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Star Wars and creationists

Discussion in 'Creation & Evolution' started by GoSeminoles!, May 28, 2006.

  1. GoSeminoles!

    GoSeminoles! Guest

    +0
    I freely confess I am a Star Wars geek (and Star Trek and a number of other sci-fi shows). Oddly, we share an interesting behavioral trait with creationists, especially the Biblical literalists.

    One of the things SW fans like to do is spin stories to cover or close apparent contradictions and plot holes. For example, when Han Solo boasted of the Millenium Falcons's speed he said it made the "Kessel run" in less than 12 parsecs (a parsec is a unit of distance, not time). How do we clear up this apparent gaff? We SW fans have decided the "Kessel Run" is actually a contest in which a transport ship must take a route between two randomly moving points in space, thus the contest's premium is on minimizing the distance traveled, not the speed in completing the task.

    Yeah, I know, we're reaching.

    We SW fans even argue over what is acceptable canon. Some say only the 6 Star Wars movies define what has happened in the Star Wars universe. Liberals also count the fan novels as acceptable canon. Harsh words and heated emotions characterize this debate.

    Of course, the real explanation for why there are plot holes and contradictions in the Star Wars trilogies is that they are just movies written by men who occasionally make a mistake or an oversight.

    If this sounds familiar it is because this is the same way Biblical literalists behave regarding Genesis, except they take it much more seriously. They painstakingly craft strained explanations for each and every contradiction and scientific impossibility Genesis gives us. Yes, they tell us, Noah really was 950 years old and 11 feet tall because, uh, there was more oxygen in the atmosphere then. Yeah! The first Genesis creation story says plants and animals came before man, but the second one says just the opposite. This isn't a contradiction because....well...because the Bible is infallible! And so the creationists go, spinning a strained explanation for every scientific absurdity and every contradition in Genesis.

    Of course, the real explanation for these absurdities and contraditions is that Genesis is just a story written by men to entertain people around the campfire and maybe teach them a moral or two in the process. Three thousand years from now will there be an army of idiots insisting the events in Star Wars really took place?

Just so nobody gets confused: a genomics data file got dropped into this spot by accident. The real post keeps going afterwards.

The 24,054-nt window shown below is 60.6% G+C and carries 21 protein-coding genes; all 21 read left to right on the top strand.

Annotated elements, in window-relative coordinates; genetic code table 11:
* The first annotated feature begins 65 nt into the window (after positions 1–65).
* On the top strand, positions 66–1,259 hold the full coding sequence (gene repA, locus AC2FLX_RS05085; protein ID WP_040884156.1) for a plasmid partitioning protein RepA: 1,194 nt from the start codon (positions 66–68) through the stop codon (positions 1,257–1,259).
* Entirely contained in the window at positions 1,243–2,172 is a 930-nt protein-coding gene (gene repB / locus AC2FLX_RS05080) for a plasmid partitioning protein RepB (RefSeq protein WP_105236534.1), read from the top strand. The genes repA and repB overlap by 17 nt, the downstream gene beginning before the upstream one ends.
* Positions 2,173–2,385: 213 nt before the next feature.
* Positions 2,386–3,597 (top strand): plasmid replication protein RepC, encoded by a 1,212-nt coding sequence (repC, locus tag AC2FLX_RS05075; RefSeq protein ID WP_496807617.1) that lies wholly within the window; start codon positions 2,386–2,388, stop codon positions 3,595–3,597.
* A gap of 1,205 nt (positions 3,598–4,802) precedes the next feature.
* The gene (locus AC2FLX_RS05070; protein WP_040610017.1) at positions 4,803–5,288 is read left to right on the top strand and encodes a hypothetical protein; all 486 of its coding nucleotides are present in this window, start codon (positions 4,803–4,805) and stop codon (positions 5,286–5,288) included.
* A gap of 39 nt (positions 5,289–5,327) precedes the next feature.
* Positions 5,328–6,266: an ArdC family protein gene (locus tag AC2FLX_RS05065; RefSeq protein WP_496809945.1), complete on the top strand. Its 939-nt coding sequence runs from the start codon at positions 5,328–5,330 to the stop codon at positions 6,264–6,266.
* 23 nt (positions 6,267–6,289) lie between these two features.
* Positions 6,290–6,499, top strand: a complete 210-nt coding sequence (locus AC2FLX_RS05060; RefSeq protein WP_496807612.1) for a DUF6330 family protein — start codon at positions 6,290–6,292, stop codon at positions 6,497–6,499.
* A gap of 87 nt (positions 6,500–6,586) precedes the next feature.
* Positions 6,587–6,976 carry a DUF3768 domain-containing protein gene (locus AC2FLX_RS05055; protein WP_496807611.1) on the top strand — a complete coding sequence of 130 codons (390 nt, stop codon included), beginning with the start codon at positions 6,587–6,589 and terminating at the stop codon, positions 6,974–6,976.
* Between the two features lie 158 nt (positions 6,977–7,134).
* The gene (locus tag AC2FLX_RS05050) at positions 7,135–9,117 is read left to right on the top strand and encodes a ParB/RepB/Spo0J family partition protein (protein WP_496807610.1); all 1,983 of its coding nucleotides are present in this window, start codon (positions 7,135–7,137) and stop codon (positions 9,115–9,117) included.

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  2. Tomk80

    Tomk80 Titleless

    +384
    Agnostic
    There already is one, although the story is even less compelling than the star wars stories are. It's called scientology.
     
  3. Micaiah

    Micaiah Well-Known Member

    +35
    Christian
    The similarites are superficial. The account in Genesis has elements of the supernatural, but is clearly provided as an historical record of what occurred.
     
  4. Dragar

    Dragar Like the root of -1

    +213
    Atheist
    'Elements'? :D

    If that is the case (and plenty of people beg to differ), it'll take some apologetics as great as any Star Wars fan's to prevent it being falsified.

    And that's just clumsy, don't you think? Having all those extra, complicated, ah hoc extra things you have to belief just to preserve the myths of an ancient culture?
     
  5. Micaiah

    Micaiah Well-Known Member

    +35
    Christian
    Okay, there is a lot of supernatural in the Genesis account of origins. God said it, and it happened. Supernatural. I was thinking more of some of the things like the serpent that spoke to Adam and Eve.

    We don't claim to fully understand what happened or how it happened. You'd understand what that is like being and evolutionist.
     
  6. Dragar

    Dragar Like the root of -1

    +213
    Atheist
    The difference is, scientists can make progress on reducing those gaps in our knowledge. Creationists can't.
     
  7. Edx

    Edx Senior Veteran

    +106
    Atheist
    Theres some lovelly plot holes in the new Battlestar Galactica. Only seen Season 1 so far, but there are some some, small, but fun ones. Even I cant stretch the story to come up with anything to explain them! :D If they were in the Bible though, Creationists would be able to though.
     
  8. Micaiah

    Micaiah Well-Known Member

    +35
    Christian
    If the origins of the earth are supernatural, the naturalist's epistemology prevents him from discovering the truth.
     
  9. Dragar

    Dragar Like the root of -1

    +213
    Atheist
    If the origins are supernatural, then there is no methodology that we can rely upon to discover the truth.

    Conversely, if the origins are natural, then a Creationist's biases prevent him discovering the truth.

    So you either have: